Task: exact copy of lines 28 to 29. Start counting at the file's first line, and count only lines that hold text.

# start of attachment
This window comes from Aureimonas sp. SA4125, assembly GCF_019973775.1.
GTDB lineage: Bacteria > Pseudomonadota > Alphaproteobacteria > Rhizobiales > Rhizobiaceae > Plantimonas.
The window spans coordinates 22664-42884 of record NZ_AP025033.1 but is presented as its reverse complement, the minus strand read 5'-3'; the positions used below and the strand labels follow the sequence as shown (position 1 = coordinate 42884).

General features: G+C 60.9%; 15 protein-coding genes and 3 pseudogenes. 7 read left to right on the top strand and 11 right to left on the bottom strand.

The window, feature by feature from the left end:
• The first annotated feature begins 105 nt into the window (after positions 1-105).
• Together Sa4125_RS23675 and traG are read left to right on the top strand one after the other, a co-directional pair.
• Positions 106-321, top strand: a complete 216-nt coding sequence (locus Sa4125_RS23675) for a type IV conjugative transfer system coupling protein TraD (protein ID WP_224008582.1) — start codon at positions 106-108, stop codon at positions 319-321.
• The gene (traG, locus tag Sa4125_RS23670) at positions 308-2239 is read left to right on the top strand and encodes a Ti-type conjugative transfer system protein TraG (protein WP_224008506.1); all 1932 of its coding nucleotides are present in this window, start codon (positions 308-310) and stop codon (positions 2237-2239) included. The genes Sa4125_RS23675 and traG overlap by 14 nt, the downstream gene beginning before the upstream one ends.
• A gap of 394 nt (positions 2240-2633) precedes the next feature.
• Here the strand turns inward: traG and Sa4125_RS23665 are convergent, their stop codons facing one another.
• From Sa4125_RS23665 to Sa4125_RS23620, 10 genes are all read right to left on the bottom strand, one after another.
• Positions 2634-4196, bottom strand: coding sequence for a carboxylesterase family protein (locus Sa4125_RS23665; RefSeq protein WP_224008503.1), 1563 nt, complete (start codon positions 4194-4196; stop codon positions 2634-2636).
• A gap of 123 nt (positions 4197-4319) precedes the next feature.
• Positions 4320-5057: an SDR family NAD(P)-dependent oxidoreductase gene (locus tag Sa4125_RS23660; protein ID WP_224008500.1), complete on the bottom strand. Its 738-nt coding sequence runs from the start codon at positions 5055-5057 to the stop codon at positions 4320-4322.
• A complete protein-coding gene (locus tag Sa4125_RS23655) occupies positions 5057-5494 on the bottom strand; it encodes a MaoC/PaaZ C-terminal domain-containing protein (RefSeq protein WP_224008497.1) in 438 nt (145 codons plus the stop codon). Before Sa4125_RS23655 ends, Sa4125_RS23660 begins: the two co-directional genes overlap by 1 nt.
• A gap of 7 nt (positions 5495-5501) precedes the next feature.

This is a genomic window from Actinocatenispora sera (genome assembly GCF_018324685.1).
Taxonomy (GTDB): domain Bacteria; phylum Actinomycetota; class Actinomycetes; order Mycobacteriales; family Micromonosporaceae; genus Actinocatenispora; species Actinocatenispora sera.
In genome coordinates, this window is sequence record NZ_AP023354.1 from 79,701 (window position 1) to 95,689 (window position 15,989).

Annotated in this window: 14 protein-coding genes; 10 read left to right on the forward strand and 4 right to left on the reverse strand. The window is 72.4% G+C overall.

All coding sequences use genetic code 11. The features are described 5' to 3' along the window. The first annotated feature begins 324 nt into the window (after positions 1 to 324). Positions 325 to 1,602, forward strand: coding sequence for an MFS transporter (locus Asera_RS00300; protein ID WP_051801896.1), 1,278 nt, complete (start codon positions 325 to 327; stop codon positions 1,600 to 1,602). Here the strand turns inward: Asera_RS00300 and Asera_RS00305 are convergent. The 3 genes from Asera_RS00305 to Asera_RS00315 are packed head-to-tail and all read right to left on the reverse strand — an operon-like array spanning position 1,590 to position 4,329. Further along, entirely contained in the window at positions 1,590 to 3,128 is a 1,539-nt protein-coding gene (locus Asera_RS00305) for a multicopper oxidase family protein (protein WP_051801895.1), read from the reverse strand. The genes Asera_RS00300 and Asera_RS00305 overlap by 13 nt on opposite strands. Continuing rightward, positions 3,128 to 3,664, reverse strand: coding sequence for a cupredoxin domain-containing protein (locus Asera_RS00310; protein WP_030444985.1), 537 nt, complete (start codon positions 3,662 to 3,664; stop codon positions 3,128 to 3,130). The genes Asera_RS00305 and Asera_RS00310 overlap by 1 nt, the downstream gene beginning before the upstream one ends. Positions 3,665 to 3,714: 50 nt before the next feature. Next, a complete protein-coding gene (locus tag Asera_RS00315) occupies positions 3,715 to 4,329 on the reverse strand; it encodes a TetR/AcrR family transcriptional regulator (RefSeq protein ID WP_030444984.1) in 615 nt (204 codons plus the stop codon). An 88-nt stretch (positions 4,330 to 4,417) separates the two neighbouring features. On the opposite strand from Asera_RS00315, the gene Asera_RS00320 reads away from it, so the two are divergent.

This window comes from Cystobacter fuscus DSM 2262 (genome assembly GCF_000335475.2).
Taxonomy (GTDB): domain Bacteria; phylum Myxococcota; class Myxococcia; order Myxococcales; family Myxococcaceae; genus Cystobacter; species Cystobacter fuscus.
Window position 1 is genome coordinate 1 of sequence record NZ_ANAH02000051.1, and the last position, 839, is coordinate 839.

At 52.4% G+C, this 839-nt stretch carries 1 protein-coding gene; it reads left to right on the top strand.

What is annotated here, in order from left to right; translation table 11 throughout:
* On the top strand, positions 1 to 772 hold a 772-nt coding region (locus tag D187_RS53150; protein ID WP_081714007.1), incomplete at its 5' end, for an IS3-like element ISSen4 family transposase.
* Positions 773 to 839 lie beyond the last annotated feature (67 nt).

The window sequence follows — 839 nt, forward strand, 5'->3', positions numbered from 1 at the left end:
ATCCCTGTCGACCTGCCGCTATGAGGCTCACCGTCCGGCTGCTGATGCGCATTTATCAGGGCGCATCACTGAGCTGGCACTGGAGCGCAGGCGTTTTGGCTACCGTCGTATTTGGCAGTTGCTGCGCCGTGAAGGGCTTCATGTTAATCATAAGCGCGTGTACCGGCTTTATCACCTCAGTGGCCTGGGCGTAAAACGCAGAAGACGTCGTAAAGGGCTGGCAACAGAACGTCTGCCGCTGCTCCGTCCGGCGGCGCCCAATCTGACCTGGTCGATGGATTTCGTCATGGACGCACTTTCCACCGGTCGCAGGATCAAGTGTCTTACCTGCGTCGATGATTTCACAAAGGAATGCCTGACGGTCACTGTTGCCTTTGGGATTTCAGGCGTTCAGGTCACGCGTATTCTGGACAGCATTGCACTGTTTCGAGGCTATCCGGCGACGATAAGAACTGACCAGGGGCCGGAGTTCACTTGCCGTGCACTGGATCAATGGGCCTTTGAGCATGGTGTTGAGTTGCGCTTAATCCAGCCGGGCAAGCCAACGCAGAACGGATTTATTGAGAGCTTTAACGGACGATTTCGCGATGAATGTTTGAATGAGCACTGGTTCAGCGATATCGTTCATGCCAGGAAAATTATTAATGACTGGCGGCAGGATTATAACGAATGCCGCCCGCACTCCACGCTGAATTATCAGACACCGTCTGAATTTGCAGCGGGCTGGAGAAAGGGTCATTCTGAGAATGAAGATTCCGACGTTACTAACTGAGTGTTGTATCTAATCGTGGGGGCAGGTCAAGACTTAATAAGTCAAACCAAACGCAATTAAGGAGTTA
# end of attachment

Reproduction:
* On the top strand, positions 1 to 772 hold a 772-nt coding region (locus tag D187_RS53150; protein ID WP_081714007.1), incomplete at its 5' end, for an IS3-like element ISSen4 family transposase.
* Positions 773 to 839 lie beyond the last annotated feature (67 nt).